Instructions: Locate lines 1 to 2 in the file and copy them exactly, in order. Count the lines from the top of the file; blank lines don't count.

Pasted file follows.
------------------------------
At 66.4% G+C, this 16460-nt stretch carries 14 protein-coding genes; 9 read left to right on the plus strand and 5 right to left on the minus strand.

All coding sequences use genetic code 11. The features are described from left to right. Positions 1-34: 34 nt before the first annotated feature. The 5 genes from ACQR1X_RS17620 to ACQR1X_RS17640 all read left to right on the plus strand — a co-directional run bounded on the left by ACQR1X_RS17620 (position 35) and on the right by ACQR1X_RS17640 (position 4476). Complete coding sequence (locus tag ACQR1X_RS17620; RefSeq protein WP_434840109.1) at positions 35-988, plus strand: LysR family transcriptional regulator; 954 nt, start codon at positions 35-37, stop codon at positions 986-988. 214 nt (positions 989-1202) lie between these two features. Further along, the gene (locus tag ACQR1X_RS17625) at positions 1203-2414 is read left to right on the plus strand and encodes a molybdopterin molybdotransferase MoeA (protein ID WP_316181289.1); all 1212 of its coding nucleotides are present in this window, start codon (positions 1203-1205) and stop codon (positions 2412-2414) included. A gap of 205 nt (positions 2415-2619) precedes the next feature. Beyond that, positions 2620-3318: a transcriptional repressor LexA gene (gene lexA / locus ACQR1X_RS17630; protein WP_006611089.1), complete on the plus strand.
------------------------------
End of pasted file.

At 66.4% G+C, this 16460-nt stretch carries 14 protein-coding genes; 9 read left to right on the plus strand and 5 right to left on the minus strand.

All coding sequences use genetic code 11. The features are described from left to right. Positions 1-34: 34 nt before the first annotated feature. The 5 genes from ACQR1X_RS17620 to ACQR1X_RS17640 all read left to right on the plus strand — a co-directional run bounded on the left by ACQR1X_RS17620 (position 35) and on the right by ACQR1X_RS17640 (position 4476). Complete coding sequence (locus tag ACQR1X_RS17620; RefSeq protein WP_434840109.1) at positions 35-988, plus strand: LysR family transcriptional regulator; 954 nt, start codon at positions 35-37, stop codon at positions 986-988. 214 nt (positions 989-1202) lie between these two features. Further along, the gene (locus tag ACQR1X_RS17625) at positions 1203-2414 is read left to right on the plus strand and encodes a molybdopterin molybdotransferase MoeA (protein ID WP_316181289.1); all 1212 of its coding nucleotides are present in this window, start codon (positions 1203-1205) and stop codon (positions 2412-2414) included. A gap of 205 nt (positions 2415-2619) precedes the next feature. Beyond that, positions 2620-3318: a transcriptional repressor LexA gene (gene lexA / locus ACQR1X_RS17630; protein WP_006611089.1), complete on the plus strand.